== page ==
Injury to Deltoid Ligament Appears Capable of Destabilizing the Syndesmosis
- Under arthroscopic stress examination in a cadaveric model, disruption of the deltoid ligament appeared to destabilize the syndesmosis in the coronal plane when associated with disruption of at least two syndesmotic ligaments
- These findings occurred equally when the diastasis was measured in the anterior and posterior third of the distal tibiofibular articulation
- Injuries involving just the DL and anterior-inferior tibiofibular ligament did not meet the study definition of syndesmotic instability, but nonoperative treatment may be advisable
- Clinicians should suspect syndesmotic instability in patients with syndesmotic injuries who also demonstrate medial ankle ligamentous involvement
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The deltoid ligament (DL) has a key role in stabilizing the medial ankle joint, but it's unknown whether it helps stabilize the syndesmosis. This is important to investigate because up to half of patients who have tears or other injuries to the DL have associated syndesmotic injuries.
Massachusetts General Hospital Chief of the Foot & Ankle Center Christopher W. DiGiovanni, MD, and Daniel Guss, MD, MBA, foot and ankle orthopedic surgeon, and colleagues report in Foot and Ankle International that injury to the DL can contribute to instability of the syndesmosis. Unlike previous research that relied on x-rays and intraoperative fluoroscopy, this study used arthroscopy to detect more pronounced syndesmotic instability.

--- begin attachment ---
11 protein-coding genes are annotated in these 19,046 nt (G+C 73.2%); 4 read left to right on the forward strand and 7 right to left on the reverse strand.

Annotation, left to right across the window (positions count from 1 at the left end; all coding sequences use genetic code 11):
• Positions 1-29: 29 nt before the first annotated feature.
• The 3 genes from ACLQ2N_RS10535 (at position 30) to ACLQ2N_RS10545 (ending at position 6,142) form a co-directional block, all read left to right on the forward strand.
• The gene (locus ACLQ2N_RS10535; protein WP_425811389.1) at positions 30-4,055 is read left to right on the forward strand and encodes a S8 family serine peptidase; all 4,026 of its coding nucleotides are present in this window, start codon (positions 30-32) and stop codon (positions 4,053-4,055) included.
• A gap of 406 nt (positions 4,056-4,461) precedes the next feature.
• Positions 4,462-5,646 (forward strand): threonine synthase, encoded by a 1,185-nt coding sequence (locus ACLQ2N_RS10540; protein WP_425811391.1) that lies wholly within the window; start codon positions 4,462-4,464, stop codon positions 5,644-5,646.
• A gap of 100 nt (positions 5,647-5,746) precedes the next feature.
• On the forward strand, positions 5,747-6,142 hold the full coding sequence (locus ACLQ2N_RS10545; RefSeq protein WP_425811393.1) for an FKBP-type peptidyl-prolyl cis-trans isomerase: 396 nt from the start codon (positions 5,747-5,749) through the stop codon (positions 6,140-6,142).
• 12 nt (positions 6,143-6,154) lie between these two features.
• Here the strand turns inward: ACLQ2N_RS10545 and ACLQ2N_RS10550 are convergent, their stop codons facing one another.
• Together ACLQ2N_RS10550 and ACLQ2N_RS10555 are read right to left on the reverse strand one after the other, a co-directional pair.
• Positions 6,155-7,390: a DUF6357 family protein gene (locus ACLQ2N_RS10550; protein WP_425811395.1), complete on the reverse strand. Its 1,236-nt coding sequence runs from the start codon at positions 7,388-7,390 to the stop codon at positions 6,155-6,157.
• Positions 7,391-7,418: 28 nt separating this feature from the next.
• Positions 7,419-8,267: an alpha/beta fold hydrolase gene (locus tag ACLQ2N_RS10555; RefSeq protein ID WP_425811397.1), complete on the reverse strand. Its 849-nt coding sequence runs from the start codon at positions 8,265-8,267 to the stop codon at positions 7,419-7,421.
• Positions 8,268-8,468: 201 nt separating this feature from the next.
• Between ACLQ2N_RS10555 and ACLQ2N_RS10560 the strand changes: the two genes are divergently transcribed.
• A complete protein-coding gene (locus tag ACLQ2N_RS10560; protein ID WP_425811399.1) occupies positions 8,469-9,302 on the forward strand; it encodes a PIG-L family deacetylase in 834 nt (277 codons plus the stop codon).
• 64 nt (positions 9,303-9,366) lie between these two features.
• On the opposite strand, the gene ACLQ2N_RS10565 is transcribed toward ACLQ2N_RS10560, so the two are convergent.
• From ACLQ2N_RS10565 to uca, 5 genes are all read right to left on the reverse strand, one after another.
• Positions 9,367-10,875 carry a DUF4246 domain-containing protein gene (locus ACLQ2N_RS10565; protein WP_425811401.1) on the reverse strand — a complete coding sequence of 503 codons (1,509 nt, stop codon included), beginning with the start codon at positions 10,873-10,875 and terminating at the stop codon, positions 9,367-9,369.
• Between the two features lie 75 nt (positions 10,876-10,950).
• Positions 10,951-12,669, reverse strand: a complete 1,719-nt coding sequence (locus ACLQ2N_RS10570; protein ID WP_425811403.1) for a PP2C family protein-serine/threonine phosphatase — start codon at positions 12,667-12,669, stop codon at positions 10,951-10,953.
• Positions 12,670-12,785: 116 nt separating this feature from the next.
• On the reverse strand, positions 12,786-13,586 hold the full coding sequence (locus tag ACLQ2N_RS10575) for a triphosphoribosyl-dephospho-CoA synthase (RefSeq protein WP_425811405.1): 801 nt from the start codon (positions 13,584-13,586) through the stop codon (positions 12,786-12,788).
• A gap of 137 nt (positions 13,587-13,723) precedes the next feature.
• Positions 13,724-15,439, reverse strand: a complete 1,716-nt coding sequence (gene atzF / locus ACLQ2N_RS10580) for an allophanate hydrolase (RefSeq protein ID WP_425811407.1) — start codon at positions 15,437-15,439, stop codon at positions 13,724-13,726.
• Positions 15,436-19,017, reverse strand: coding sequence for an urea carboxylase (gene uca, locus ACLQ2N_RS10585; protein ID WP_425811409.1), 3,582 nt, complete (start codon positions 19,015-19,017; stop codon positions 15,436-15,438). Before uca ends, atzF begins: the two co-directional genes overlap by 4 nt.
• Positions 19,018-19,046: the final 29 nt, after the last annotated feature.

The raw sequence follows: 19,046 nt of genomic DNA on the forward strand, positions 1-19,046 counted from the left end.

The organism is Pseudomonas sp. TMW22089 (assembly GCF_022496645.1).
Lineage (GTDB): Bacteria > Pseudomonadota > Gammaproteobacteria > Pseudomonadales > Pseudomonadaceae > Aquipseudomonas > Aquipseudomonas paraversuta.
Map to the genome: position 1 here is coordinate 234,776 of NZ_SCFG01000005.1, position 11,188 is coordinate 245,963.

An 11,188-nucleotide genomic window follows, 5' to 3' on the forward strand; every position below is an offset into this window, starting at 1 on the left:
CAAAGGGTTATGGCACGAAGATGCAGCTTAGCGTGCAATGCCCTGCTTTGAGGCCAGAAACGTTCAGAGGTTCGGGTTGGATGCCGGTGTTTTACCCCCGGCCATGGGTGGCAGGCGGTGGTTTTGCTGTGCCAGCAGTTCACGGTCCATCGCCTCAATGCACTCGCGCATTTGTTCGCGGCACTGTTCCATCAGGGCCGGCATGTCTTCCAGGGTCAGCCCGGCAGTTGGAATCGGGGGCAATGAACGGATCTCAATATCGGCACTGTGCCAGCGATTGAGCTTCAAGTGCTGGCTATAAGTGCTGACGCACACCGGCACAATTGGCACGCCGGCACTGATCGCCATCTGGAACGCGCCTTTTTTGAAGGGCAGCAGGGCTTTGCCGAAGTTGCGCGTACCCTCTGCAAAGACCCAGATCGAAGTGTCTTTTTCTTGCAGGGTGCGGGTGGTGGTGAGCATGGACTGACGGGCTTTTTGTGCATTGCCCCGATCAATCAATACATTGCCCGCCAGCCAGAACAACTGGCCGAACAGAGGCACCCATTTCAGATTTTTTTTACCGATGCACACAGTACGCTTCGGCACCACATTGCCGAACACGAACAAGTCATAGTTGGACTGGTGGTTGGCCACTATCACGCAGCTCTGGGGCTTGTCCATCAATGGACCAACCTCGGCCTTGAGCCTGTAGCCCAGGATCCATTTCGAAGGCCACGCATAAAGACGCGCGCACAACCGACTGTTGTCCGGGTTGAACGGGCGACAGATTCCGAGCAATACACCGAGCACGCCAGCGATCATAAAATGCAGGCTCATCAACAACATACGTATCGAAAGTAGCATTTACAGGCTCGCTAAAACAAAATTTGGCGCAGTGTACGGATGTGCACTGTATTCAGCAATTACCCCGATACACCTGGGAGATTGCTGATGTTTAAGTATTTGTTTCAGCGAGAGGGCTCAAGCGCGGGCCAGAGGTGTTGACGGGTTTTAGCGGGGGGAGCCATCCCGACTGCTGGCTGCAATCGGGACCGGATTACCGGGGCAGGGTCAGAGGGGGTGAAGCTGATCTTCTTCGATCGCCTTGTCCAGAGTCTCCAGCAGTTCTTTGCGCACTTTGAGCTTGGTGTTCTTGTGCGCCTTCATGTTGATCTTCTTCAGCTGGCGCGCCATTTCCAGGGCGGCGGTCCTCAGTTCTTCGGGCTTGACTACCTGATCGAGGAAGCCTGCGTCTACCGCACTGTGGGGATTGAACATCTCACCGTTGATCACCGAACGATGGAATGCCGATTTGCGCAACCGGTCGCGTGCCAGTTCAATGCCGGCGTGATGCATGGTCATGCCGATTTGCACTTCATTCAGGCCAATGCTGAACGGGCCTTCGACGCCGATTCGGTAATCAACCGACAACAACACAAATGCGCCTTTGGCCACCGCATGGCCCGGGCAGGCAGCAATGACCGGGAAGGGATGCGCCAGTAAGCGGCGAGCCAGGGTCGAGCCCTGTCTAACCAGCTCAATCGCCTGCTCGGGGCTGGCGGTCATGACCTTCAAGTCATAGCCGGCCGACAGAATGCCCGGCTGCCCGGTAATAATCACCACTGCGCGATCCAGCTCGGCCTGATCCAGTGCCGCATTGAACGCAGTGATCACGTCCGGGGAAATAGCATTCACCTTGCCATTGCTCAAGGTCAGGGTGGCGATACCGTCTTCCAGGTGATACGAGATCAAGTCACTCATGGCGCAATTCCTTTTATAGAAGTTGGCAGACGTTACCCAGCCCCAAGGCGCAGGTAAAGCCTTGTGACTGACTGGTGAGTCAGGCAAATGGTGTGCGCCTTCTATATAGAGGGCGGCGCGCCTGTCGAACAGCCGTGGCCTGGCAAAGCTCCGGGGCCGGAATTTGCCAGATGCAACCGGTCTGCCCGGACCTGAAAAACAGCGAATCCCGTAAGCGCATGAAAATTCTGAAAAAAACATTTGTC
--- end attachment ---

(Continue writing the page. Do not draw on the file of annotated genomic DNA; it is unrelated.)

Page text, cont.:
As part of the study, the researchers examined eight cadaveric specimens (mean age, 49 years; all males). All specimens underwent ligamentous transection in the same sequence: first the DL, then the anterior–inferior tibiofibular ligament (AITFL), interosseous ligament (IOL) and posterior–inferior tibiofibular ligament (PITFL). The fibula was kept intact to simulate purely ligamentous injury or operative fixation of a fibular fracture.
In the intact ligamentous state, as well as after each stage of ligament transection, the researchers measured coronal plane tibiofibular diastasis at both the anterior and posterior third of the incisura. Measurements at each stage of ligament transection were then repeated during a lateral hook test (applied via a force gauge). The researchers compared the results to the stress measurements of the intact syndesmosis.
In the anterior third of the incisura, there was no significant difference in tibiofibular diastasis in the intact state versus the diastasis measured after transection of the DL alone, or after transection of the AITFL and the DL. However, anterior third diastasis did increase significantly after further injury (transection of the IOL, then transection of the PITFL).
In the posterior third of the incisura, findings were analogous to those measured in the anterior third.
The researchers note that combined disruption of the DL and AITFL can be difficult to evaluate on x-ray, because an unstable syndesmosis may not present with tibiofibular widening. In this study, the increased distal tibiofibular diastasis in combined DL and AITFL injuries averaged only 0.7 mm, falling outside the study definition of syndesmotic instability.
Such injuries can have clinical consequences, though, the researchers comment. They speculate that combined DL and AITFL injuries can be treated with a period of immobilization, as recommended in previous studies.
The authors conclude that clinicians should have a heightened index of suspicion for syndesmotic instability when evaluating patients with syndesmotic injuries who also demonstrate medial ankle ligamentous involvement.
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